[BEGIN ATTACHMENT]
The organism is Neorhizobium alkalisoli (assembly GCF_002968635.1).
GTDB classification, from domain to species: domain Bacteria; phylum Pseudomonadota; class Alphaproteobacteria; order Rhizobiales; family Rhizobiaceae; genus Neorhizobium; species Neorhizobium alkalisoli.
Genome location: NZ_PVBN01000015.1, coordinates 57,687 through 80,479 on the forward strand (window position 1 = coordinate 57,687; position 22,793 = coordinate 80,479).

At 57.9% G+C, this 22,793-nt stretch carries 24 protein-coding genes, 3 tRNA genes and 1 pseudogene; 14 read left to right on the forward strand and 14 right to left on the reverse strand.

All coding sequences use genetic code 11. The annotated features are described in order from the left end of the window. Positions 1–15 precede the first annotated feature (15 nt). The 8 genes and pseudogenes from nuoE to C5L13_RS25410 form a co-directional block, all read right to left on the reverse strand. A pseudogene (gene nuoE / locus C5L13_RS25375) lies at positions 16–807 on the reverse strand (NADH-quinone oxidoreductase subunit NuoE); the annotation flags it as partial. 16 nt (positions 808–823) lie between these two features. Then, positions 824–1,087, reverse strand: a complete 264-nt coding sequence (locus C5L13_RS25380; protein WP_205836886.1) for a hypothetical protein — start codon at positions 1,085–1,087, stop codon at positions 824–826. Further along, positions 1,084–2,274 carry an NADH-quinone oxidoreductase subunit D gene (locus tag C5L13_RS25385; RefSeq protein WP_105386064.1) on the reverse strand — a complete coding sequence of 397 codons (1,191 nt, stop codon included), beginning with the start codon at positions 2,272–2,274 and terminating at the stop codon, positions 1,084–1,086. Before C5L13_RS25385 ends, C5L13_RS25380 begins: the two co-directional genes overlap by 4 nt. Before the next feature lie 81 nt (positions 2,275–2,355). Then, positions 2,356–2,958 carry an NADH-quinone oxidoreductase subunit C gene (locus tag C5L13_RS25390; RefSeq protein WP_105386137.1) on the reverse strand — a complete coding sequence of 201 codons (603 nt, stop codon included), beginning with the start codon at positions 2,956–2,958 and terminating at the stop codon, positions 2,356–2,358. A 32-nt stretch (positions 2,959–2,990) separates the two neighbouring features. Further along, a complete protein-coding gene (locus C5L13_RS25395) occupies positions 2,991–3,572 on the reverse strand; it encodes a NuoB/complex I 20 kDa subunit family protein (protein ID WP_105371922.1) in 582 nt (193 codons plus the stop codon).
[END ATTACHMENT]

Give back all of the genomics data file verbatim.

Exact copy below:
The organism is Neorhizobium alkalisoli (assembly GCF_002968635.1).
GTDB classification, from domain to species: domain Bacteria; phylum Pseudomonadota; class Alphaproteobacteria; order Rhizobiales; family Rhizobiaceae; genus Neorhizobium; species Neorhizobium alkalisoli.
Genome location: NZ_PVBN01000015.1, coordinates 57,687 through 80,479 on the forward strand (window position 1 = coordinate 57,687; position 22,793 = coordinate 80,479).

At 57.9% G+C, this 22,793-nt stretch carries 24 protein-coding genes, 3 tRNA genes and 1 pseudogene; 14 read left to right on the forward strand and 14 right to left on the reverse strand.

All coding sequences use genetic code 11. The annotated features are described in order from the left end of the window. Positions 1–15 precede the first annotated feature (15 nt). The 8 genes and pseudogenes from nuoE to C5L13_RS25410 form a co-directional block, all read right to left on the reverse strand. A pseudogene (gene nuoE / locus C5L13_RS25375) lies at positions 16–807 on the reverse strand (NADH-quinone oxidoreductase subunit NuoE); the annotation flags it as partial. 16 nt (positions 808–823) lie between these two features. Then, positions 824–1,087, reverse strand: a complete 264-nt coding sequence (locus C5L13_RS25380; protein WP_205836886.1) for a hypothetical protein — start codon at positions 1,085–1,087, stop codon at positions 824–826. Further along, positions 1,084–2,274 carry an NADH-quinone oxidoreductase subunit D gene (locus tag C5L13_RS25385; RefSeq protein WP_105386064.1) on the reverse strand — a complete coding sequence of 397 codons (1,191 nt, stop codon included), beginning with the start codon at positions 2,272–2,274 and terminating at the stop codon, positions 1,084–1,086. Before C5L13_RS25385 ends, C5L13_RS25380 begins: the two co-directional genes overlap by 4 nt. Before the next feature lie 81 nt (positions 2,275–2,355). Then, positions 2,356–2,958 carry an NADH-quinone oxidoreductase subunit C gene (locus tag C5L13_RS25390; RefSeq protein WP_105386137.1) on the reverse strand — a complete coding sequence of 201 codons (603 nt, stop codon included), beginning with the start codon at positions 2,956–2,958 and terminating at the stop codon, positions 2,356–2,358. A 32-nt stretch (positions 2,959–2,990) separates the two neighbouring features. Further along, a complete protein-coding gene (locus C5L13_RS25395) occupies positions 2,991–3,572 on the reverse strand; it encodes a NuoB/complex I 20 kDa subunit family protein (protein ID WP_105371922.1) in 582 nt (193 codons plus the stop codon).